As another corporate behemoth banishes the suit from it’s workplace, we consider whether dressing down is in fact another arcane attempt to be down with the kids.. YAWN! Or whether the tail is in fact wagging the dog.

For whilst HR teams across the country are no doubt pandering to the needs of an increasingly creative marketing team, who hold much sway these days as they are driving the business towards new business – good job someone is – if what we are trying to do is increase productivity, then surely enforcement of any kind hinders creativity?

Had ‘Dress Down Friday’ and the ensuing casually attired days of the week been rolled out following the death of the suit in the late 70’s, when Liverpool played away in Germany and came back with an entirely new and rather sporty wardrobe full of Tachinni tracksuits, I would have understood it. But to roll it out 10yrs into this current sartorial renaissance seems like madness?!

Any why? Because men in particular are no closer to being able to dress themselves, whether in a suit – and some struggle at that, let’s be honest – or otherwise then or now, and this is supposed to improve our wellbeing, and ergo our productivity and/or appearance in-front of our clients?

Let’s consider the choices; ill-fitting chinos and jeans – with or without holes never a good look at work. Add a casual shirt that has not been worn since shirts were last in fashion either in the workplace or on the highstreet; stripes of varying widths and colours and frayed and yellowing collars, most of which are cutaway collars which do not look quite as good when worn without a tie: no ties, the new order! Smarten-up this travesty (haha) by donning a jacket, which, given the current ‘trend’ (see that marketing team; ‘on-trend’?!) will be either too short (known in the trade as a bum-freezer) or too wide in the shoulders; fits-where-it-touches as they say. Not a good look. But perhaps allowing us to wear what we want, as opposed what they want, is what is required in this day and age? Within reason, naturally.

For gone are the days of reaching into the wardrobe for a clean shirt and then suit and shoes to match. But, for those who have been left floundering at the threshold of their wardrobes wondering what to pull out first; dishevelled shirt, ill-fitting chinos, bum-freezer jacket, odd socks etc. fear not! For here at Brown in Town, your battle cry was heard long ago and we have been crafting a capsule collection of sartorial ideas, which we call the Custom Collection, that are designed to fit you as well as your tailored suit and shirt did – and this shirt can be worn with or without a tie, and it stays tucked in, all day. Notwithstanding chinos and worsteds that not only fit you at your waist, as opposed your hips, but that stay up! Good, eh?!

Moreover, we are happy to provide shoes from Joseph Cheaney & Sons, which will match and not clash with your trousers. And provide hosiery advice to boot – knee length, naturally. No more odd socks!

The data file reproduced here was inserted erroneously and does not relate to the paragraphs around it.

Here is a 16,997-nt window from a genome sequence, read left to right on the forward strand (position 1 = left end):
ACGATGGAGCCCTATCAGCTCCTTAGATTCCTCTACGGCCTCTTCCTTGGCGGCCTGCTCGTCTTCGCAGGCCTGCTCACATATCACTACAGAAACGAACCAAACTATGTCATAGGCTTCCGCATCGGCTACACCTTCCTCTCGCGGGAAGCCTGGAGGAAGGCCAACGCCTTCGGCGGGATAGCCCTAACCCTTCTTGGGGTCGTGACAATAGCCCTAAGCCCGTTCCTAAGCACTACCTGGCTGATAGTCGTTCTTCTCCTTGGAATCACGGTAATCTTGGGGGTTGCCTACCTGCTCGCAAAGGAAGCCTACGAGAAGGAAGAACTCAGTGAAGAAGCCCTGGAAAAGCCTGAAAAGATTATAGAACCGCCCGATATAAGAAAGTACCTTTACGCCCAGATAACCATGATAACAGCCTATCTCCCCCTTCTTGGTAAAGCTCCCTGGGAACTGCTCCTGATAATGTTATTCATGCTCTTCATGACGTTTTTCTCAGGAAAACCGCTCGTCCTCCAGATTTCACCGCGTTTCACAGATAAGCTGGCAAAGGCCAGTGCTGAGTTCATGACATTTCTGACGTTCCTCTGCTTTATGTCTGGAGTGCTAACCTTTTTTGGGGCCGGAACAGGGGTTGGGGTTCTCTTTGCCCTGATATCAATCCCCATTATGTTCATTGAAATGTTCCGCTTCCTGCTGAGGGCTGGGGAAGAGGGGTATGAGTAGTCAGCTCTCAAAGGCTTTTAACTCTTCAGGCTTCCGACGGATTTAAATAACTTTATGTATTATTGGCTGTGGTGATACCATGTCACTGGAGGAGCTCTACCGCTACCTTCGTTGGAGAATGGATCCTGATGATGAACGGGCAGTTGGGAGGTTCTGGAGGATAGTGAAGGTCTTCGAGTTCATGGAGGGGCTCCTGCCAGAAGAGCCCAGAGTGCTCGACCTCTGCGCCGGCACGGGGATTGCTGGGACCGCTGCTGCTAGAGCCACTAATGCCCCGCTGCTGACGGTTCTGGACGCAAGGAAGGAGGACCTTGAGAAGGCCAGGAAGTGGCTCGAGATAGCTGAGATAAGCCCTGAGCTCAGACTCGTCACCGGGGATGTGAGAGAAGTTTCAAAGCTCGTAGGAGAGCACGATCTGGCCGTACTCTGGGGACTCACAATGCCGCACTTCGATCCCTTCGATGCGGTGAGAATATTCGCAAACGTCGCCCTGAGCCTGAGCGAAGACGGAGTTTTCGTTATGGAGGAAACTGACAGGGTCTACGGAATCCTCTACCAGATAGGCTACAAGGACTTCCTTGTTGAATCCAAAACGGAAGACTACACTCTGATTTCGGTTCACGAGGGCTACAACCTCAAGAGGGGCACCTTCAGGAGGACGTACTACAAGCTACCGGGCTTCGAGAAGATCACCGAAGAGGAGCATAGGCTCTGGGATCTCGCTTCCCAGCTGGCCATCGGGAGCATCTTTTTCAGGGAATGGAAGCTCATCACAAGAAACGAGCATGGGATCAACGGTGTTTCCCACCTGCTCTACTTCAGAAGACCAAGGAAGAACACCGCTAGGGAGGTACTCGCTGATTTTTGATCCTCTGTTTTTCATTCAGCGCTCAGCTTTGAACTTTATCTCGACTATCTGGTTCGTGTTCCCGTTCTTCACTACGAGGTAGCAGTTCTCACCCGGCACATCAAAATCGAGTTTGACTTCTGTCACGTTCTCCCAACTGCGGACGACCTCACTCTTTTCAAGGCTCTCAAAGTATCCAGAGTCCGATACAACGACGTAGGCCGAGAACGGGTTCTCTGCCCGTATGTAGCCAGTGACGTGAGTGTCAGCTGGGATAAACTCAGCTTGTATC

To top it all, we have designed three sport coats, jackets, blazers – call them what you will – which will take you from Spring to Fall. And while we believe that a casual coat or jacket should be cut shorter than a suit’s is, we also believe they should be cut proportionately to one’s height and also trousers.

So, if we are all agreed that the image we want to portray is a professional one, then let us also agree that enforcing one particular dress code at the expense of another is as forward thinking as enforcing a dress code at all, that many may not be comfortable in. Any more than we are in our own skins.

But if that is too loose a framework and too arduous an undertaking to manage on a daily basis, then how about ‘Dress Up Friday’ when we can dare to be bold, pull up our (knee length) socks and put on the style, eh John?! Surely then, we give the workforce as a whole, as it exists today, the opportunity to shine and feel comfortable in their own clothes, if not their skin, and if only for one day a week. Radical, I know. But think about it..

A Change Is As Good As A Rest

As the nights begin to draw in and the temperature begins to drop, my hopes of an Indian Summer fade. That said, Tuesday of this week was incredibly warm, so much so that I set-off on the school run wearing only shirt sleeves – perhaps an informed decision based on the knowledge that by the time I had raced across the park I would be a sweaty mess. Or, perhaps I had realised an opportunity to collect one’s seersucker from the local dry cleaners – given the inclement weather of late, I thought it a safe bet to surrender one’s summer attire for cleaning before it is retired until the Spring. Although seemingly only to refresh it in time for Autumn?!